We left my Cousin’s place shortly after eight fortified with cafe and bread. There is a picture of his house beer, Antidote. It worked. Huge stone table.
Climbed a couple of hills and then cruised across some flat plateau until we reached the town of Aumont-Aubrac before 10 am. Cool rabbit cages. I don’t think they are pets. Also check out the stylish French fire house. Got some victuals and looked at the local church before walking on pavement on our way out of town.
Reached the cute village of Le Chaze-de-Peyre where a farmer supplied us with delicious, almost freezing water. He told us that the village water was no good. They did have a nice WC and you never pass them up. The church had one of the few steeples that we have seen in a village.
A short while later we stopped at the Chapelle de Bastide which sits kind of lonely at a road intersection. We had reached our planned stop by early afternoon. Made the decision to continue to a gite where we could get food. Getting used to this kind of camping. Anyway, that would make our walk 23 km. We were both feeling good at the time and decided to go for it.
Had a nice picnic around km 15 with our Bon companions from Quebec and a young man who was doing some serious walking.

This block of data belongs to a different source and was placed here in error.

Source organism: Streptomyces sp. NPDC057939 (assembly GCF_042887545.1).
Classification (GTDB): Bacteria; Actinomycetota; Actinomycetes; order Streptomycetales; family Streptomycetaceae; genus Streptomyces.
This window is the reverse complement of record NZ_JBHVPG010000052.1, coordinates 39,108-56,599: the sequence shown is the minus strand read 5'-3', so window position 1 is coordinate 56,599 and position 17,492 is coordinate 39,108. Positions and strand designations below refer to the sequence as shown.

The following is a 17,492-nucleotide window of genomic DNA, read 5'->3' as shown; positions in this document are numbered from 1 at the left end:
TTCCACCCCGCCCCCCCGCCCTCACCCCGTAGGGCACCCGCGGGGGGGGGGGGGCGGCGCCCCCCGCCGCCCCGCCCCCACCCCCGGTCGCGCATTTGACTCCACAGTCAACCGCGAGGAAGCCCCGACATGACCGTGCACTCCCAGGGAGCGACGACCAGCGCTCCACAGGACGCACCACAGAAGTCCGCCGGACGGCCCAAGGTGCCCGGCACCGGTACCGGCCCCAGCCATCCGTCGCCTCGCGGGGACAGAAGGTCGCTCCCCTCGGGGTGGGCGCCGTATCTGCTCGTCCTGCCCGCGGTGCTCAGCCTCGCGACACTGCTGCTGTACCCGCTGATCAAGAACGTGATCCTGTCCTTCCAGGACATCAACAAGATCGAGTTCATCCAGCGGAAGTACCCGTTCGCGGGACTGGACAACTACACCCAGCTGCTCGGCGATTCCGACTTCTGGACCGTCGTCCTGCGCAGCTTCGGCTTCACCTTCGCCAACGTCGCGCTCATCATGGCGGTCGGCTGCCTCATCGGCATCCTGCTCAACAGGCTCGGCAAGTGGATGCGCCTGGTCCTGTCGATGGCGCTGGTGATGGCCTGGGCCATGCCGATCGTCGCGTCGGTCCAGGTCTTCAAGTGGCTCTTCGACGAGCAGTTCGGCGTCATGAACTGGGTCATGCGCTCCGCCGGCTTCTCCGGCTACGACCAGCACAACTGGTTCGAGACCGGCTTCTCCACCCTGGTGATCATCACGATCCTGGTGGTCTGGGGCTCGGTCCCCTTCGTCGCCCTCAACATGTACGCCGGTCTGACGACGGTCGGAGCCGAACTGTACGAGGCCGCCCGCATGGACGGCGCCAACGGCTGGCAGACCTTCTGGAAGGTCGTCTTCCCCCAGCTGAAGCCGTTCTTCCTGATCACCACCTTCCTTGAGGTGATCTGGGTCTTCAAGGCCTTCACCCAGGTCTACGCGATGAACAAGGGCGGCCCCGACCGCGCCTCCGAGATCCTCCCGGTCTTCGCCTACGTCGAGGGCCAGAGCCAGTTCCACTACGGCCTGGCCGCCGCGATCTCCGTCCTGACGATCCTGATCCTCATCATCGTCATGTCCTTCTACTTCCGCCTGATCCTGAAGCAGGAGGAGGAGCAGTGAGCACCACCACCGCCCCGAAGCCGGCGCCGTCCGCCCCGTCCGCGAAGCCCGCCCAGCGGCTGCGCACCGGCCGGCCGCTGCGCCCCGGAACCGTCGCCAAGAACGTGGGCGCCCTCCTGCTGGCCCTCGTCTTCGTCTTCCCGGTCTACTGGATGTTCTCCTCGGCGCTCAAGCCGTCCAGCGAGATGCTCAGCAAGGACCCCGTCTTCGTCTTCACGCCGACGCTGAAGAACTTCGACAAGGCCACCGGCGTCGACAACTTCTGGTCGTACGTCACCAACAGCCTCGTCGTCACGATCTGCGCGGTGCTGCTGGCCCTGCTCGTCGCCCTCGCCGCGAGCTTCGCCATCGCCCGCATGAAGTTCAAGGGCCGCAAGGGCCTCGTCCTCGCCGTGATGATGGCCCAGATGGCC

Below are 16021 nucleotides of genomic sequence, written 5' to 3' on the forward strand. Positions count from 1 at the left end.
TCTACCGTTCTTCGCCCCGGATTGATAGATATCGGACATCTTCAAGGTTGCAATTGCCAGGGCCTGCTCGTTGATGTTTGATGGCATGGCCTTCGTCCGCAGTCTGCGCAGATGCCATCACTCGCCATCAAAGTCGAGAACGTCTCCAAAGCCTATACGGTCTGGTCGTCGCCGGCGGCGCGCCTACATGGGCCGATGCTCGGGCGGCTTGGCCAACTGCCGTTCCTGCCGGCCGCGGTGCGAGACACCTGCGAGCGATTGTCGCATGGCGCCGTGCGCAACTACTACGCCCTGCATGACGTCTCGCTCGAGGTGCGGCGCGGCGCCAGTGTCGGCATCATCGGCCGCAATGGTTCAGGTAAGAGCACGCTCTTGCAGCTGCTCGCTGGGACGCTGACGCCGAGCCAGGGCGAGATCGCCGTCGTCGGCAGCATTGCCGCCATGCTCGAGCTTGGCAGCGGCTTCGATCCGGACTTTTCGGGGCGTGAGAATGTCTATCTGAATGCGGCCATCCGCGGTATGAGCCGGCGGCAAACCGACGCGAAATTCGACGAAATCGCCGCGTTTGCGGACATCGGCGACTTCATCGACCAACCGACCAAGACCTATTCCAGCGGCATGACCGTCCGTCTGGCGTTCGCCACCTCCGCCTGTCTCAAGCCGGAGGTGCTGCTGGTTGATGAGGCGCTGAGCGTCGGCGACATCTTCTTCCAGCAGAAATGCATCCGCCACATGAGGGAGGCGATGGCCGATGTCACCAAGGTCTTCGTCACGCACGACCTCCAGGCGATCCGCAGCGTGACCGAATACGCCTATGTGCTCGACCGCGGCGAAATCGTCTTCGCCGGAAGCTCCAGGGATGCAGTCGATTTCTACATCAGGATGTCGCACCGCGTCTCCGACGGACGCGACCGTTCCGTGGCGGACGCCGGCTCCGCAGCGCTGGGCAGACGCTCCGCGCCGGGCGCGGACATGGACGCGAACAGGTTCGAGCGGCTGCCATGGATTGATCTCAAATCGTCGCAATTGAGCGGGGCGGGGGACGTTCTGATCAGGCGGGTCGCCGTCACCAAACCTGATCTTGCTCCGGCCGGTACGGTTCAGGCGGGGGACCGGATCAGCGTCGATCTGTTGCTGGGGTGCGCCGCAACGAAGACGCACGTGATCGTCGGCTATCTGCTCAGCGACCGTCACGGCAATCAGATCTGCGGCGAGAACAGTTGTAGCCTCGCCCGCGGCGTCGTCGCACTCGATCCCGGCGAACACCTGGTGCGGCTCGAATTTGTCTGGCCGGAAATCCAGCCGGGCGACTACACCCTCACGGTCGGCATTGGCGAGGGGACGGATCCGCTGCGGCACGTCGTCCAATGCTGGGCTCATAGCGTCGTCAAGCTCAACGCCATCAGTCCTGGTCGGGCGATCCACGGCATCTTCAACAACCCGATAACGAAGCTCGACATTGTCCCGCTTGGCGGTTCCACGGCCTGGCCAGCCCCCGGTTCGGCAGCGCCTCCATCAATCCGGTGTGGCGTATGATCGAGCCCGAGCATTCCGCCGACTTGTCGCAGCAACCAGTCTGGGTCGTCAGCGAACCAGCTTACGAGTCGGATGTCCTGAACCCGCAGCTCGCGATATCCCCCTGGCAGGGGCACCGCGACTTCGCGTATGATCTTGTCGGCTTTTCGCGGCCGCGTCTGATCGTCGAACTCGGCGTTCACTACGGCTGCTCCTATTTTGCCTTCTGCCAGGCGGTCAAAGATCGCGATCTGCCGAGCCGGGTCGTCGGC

We finally started walking through some remote fields that had been created by moving untold millions of large stones and using them as walls. Now these were not your run of the mill stacking stones. Many had to weigh tons. They were not moved by Hebrew slaves or not even willing Egyptian peasants under the supervision of Pharaoh’s engineers. These rocks were moved with teams of oxen and human ingenuity. Backhoe operators would have been kept busy for decades.
Their motivation was not to provide a home for the Pharaoh’s afterlife but simply to eat. The effort was stupendous and must have taken centuries.
The rocks also ended up channeling water down these lanes and creating mud for us to navigate. Thankfully they have pallets in France. We were able to navigate through several bogs while keeping dry thanks to the versatile wooden platforms.
We were getting tired when we encountered a friendly burro who cheered us up enough to make it to Les Quatre-Chemins where I helped the ancient proprietress to open a Perrier for us. Somewhat refreshed we headed off for the final 4.5 km.
Hot showers, laundry and getting ready for dinner. We are tired but still smiling. Short day tomorrow, promise. Going for Nasbinal where we can rest before dealing with Mt. Aubrac and Le Bête the following day.
The pictures are jumbled. Sorry.